Billing cohorts, the best way to improve your cash collection
Jul 31, 2020
As a modern finance leader, you know how important it is to measure your company's financial performance so that you can improve your financial position and better forecast future cash flows.
When it comes to analyzing your accounts receivable and improving your cash collection, the two most important KPIs to track are:
Days Sales Outstanding (DSO), which measures the average number of days that it takes for your company to collect payment on invoices issued
what we call the “Percentage Write-Off”, which represents the relative portion of your invoices that are still unpaid more than 180 days after being issued
Why 180 days? Eventually, you’ll need to register a write-off in your accounting system when you know you won’t be able to get paid. From a general and practical standpoint, invoices still unpaid after more than 6 months are very likely to fall into this category.
These metrics are of course highly correlated: if you have a high percentage write-off, this negatively impacts your DSO because old invoices are still outstanding.
But they measure the impact on your business differently: having a high DSO means that you’re bankrolling your customers with essentially zero-interest loans, whereas a high percentage write-off means you are incurring a loss.
In this article, we want to share what we think is the most useful AR dashboard to monitor and walk you through a technique to measure your percentage write-off and ensure that it decreases over time: billing cohorts.
What is a billing cohort?
In essence, a billing cohort tracks groups of invoices that were issued in the same month.
The fundamental idea behind billing cohort analysis is to compare different billing cohorts with one another: for example, you may want to compare the percentage of invoices issued in May 2019 that were paid in under 30 days to those that were issued in September 2019 and that were paid within the same amount of time.
If you've been improving your collection efficiency, then the percentage of invoices paid in 30 days that were issued in September should be higher than those that were issued in May.
The best way to visualize this data is by using a 2 by 2 matrix:
Here, each row represents a different month of billing (a cohort), and each column represents the cumulative percentage of invoices that were paid within a certain time period. So here, for example, we can see that in December, we issued $31k in invoices and 89% of those were paid within 60 days of issuance.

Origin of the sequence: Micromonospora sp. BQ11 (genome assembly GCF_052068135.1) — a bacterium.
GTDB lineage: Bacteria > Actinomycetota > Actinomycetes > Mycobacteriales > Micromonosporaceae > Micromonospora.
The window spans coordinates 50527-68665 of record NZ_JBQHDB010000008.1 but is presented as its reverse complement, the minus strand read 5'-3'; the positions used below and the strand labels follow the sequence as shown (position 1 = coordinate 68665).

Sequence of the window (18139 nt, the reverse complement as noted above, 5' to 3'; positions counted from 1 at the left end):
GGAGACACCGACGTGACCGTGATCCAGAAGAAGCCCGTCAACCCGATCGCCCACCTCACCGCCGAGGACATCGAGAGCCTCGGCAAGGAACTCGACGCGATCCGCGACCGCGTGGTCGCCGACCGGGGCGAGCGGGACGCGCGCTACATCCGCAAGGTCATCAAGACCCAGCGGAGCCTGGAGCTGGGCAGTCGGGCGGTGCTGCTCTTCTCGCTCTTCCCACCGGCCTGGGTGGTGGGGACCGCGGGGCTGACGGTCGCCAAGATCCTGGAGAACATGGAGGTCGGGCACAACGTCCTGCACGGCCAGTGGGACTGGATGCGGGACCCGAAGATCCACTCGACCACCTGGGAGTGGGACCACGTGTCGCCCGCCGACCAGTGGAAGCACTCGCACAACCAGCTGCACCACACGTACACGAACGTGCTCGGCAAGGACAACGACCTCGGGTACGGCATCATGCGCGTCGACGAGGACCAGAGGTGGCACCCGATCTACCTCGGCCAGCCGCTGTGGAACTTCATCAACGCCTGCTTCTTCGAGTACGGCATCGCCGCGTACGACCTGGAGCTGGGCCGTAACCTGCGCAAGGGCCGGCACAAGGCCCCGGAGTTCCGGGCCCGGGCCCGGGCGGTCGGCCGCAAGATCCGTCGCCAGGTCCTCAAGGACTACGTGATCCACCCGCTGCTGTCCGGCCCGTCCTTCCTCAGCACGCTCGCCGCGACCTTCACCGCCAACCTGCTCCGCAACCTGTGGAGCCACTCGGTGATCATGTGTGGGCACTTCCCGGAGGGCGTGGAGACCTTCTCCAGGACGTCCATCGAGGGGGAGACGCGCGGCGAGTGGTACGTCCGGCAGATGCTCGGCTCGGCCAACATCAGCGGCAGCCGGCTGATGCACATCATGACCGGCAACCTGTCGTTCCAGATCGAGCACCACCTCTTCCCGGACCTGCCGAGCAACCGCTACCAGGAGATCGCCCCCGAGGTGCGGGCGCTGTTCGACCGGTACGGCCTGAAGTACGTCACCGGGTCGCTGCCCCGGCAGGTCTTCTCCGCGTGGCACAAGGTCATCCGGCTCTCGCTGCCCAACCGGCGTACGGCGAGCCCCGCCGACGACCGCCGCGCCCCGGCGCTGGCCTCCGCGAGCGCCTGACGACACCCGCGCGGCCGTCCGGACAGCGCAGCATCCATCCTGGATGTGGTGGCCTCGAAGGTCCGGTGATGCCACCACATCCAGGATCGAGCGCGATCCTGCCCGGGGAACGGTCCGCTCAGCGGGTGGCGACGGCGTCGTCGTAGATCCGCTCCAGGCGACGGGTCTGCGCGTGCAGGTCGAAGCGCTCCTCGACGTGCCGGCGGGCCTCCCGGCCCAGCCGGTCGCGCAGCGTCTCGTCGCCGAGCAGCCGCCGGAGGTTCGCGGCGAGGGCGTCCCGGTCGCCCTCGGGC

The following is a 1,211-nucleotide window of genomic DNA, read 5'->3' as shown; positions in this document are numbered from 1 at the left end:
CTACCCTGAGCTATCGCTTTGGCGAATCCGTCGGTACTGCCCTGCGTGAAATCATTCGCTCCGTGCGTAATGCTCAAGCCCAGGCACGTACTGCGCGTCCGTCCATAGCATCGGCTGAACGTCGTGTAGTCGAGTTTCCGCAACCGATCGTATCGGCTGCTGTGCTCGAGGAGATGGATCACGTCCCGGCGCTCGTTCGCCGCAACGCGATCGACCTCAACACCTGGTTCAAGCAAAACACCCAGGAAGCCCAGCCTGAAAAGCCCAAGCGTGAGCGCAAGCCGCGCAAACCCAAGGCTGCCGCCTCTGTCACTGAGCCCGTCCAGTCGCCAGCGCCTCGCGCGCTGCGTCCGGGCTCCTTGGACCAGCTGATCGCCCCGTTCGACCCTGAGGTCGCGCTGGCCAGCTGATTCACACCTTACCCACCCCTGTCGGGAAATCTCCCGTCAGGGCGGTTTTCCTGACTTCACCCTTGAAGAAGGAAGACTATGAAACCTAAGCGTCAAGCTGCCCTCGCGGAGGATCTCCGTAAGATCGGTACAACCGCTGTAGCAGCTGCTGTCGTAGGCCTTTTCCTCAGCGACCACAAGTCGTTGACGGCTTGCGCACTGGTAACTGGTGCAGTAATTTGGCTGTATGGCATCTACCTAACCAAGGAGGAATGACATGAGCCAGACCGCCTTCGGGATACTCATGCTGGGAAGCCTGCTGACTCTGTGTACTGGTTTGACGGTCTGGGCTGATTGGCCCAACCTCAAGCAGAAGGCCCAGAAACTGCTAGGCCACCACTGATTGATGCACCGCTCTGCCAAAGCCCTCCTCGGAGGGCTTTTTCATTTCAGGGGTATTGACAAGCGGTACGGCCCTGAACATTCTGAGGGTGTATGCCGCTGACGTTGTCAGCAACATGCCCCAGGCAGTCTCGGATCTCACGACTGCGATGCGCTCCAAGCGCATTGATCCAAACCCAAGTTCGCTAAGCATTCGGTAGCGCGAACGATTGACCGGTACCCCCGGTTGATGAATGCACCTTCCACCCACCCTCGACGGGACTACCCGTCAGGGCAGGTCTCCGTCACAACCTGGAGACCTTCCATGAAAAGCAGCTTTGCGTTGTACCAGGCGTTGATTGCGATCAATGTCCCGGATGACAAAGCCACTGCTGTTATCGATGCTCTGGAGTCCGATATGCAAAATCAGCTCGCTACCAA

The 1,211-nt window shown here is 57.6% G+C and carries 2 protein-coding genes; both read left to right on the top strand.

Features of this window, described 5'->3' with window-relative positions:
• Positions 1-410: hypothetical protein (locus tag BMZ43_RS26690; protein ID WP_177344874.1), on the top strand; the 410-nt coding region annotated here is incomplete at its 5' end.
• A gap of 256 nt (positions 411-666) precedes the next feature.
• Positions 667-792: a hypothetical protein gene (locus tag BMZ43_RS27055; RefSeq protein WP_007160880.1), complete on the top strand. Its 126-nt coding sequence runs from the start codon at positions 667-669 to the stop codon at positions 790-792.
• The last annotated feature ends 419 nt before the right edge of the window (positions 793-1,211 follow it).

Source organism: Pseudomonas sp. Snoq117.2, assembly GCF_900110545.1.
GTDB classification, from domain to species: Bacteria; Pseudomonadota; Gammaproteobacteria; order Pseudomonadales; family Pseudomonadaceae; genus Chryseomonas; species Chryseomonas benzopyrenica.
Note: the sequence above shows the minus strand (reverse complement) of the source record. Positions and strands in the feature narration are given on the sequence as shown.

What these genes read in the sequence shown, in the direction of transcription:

Of course, you should adjust time buckets based on your business and your payment terms.
How to read a billing cohort?
There are two ways to read a billing cohort:
Left-to-right: this tells you how quickly the invoices in a given month were paid. The numbers are cumulative so they'll always increase, but they should get to 100% quickly. In fact, in an ideal world, the 30-day day bucket should be at 100%.
Bottom-to-top: this allows you to understand how the speed at which you get paid evolves over time. For example, in the example above, in August, 88% of invoices were paid within 30 days, and in March of the following year, 70% of invoices were paid within the same amount of time. This means that you're becoming less efficient at collections and that it's probably time to make some process changes.
Need help calculating your top A/R metrics? Have a look at our free spreadsheet.
Measuring the ROI of improving your collection efficiency
The first thing you need to do is build the billing cohort matrix of your accounts receivable. We’ve got you covered with a free template!
Once done, look at your 180-day bucket. Even if it's in the low single digits, this can add up to a significant amount of lost revenue (an accounts receivable cost estimator will help you understand exactly how much).
For example, did you know that at $10m revenue, a 0.5% write-off amounts to more than $4k lost every month?
Put differently, if you sell at a 20% margin each write-off will require you to sell 5x (revenue and cost incurred are both lost).
Once you understand the costs, measuring ROI is easy: in the above example reducing your write-offs from 0.5% to 0.3% equates to savings of $1,500 per month or $18k per year.
And the great news is that more often than not, simple process changes are sufficient to achieve those kinds of results.
In summary, every B2B company should be making use of billing cohorts to measure how efficient they are at cash collection, and how that efficiency is evolving over time. That's the first step - from there you should implement tools that are more sophisticated than spreadsheets to keep track of your unpaid invoices and follow up on them in a systematic way.